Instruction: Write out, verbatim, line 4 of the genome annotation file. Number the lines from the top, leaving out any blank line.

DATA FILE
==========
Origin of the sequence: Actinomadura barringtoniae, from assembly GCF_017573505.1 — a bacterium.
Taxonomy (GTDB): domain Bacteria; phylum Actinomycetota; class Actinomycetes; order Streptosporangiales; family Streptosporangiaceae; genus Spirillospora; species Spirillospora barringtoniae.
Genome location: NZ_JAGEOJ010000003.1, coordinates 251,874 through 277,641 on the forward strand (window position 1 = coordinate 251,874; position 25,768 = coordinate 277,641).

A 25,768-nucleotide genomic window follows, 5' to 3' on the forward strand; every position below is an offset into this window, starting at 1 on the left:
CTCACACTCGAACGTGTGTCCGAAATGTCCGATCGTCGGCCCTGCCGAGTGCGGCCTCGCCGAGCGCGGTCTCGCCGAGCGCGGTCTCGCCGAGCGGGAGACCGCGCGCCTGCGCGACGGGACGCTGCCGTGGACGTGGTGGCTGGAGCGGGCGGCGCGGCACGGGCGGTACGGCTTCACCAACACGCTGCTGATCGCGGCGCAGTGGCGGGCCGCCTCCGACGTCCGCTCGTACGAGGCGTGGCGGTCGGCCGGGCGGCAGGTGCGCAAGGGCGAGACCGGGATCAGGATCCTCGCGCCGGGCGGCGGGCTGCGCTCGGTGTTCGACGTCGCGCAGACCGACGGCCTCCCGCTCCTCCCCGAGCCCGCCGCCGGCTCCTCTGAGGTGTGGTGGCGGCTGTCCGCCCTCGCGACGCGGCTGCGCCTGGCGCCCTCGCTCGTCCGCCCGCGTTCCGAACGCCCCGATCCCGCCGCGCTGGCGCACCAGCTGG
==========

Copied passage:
A 25,768-nucleotide genomic window follows, 5' to 3' on the forward strand; every position below is an offset into this window, starting at 1 on the left: